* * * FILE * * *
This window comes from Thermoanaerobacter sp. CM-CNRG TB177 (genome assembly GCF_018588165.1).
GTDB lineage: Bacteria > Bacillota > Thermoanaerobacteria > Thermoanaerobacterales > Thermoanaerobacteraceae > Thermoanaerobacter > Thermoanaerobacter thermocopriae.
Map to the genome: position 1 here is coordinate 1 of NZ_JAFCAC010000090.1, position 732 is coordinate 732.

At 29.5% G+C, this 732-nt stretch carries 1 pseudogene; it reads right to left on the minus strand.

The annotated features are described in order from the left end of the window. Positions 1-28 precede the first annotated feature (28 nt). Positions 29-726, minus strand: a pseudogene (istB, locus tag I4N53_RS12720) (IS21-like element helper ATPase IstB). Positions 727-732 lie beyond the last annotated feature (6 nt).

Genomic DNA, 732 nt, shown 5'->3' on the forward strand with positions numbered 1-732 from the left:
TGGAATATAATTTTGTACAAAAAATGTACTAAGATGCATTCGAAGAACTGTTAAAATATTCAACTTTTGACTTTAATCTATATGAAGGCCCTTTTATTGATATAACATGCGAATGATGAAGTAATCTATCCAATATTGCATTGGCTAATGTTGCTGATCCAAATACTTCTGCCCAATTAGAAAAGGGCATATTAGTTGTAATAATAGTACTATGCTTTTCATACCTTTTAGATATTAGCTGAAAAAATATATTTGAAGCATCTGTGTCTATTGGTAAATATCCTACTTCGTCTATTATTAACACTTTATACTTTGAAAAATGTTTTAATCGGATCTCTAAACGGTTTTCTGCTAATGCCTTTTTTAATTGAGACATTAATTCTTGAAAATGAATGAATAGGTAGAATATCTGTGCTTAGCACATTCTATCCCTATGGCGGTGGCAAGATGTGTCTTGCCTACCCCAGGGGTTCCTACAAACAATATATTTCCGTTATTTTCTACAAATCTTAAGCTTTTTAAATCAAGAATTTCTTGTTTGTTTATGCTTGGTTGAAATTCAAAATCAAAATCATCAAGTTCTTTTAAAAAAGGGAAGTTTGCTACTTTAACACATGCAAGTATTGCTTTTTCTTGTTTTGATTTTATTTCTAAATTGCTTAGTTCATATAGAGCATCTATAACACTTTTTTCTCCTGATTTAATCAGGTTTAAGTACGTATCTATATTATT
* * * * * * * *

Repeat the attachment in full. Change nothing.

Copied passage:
This window comes from Thermoanaerobacter sp. CM-CNRG TB177 (genome assembly GCF_018588165.1).
GTDB lineage: Bacteria > Bacillota > Thermoanaerobacteria > Thermoanaerobacterales > Thermoanaerobacteraceae > Thermoanaerobacter > Thermoanaerobacter thermocopriae.
Map to the genome: position 1 here is coordinate 1 of NZ_JAFCAC010000090.1, position 732 is coordinate 732.

At 29.5% G+C, this 732-nt stretch carries 1 pseudogene; it reads right to left on the minus strand.

The annotated features are described in order from the left end of the window. Positions 1-28 precede the first annotated feature (28 nt). Positions 29-726, minus strand: a pseudogene (istB, locus tag I4N53_RS12720) (IS21-like element helper ATPase IstB). Positions 727-732 lie beyond the last annotated feature (6 nt).

Genomic DNA, 732 nt, shown 5'->3' on the forward strand with positions numbered 1-732 from the left:
TGGAATATAATTTTGTACAAAAAATGTACTAAGATGCATTCGAAGAACTGTTAAAATATTCAACTTTTGACTTTAATCTATATGAAGGCCCTTTTATTGATATAACATGCGAATGATGAAGTAATCTATCCAATATTGCATTGGCTAATGTTGCTGATCCAAATACTTCTGCCCAATTAGAAAAGGGCATATTAGTTGTAATAATAGTACTATGCTTTTCATACCTTTTAGATATTAGCTGAAAAAATATATTTGAAGCATCTGTGTCTATTGGTAAATATCCTACTTCGTCTATTATTAACACTTTATACTTTGAAAAATGTTTTAATCGGATCTCTAAACGGTTTTCTGCTAATGCCTTTTTTAATTGAGACATTAATTCTTGAAAATGAATGAATAGGTAGAATATCTGTGCTTAGCACATTCTATCCCTATGGCGGTGGCAAGATGTGTCTTGCCTACCCCAGGGGTTCCTACAAACAATATATTTCCGTTATTTTCTACAAATCTTAAGCTTTTTAAATCAAGAATTTCTTGTTTGTTTATGCTTGGTTGAAATTCAAAATCAAAATCATCAAGTTCTTTTAAAAAAGGGAAGTTTGCTACTTTAACACATGCAAGTATTGCTTTTTCTTGTTTTGATTTTATTTCTAAATTGCTTAGTTCATATAGAGCATCTATAACACTTTTTTCTCCTGATTTAATCAGGTTTAAGTACGTATCTATATTATT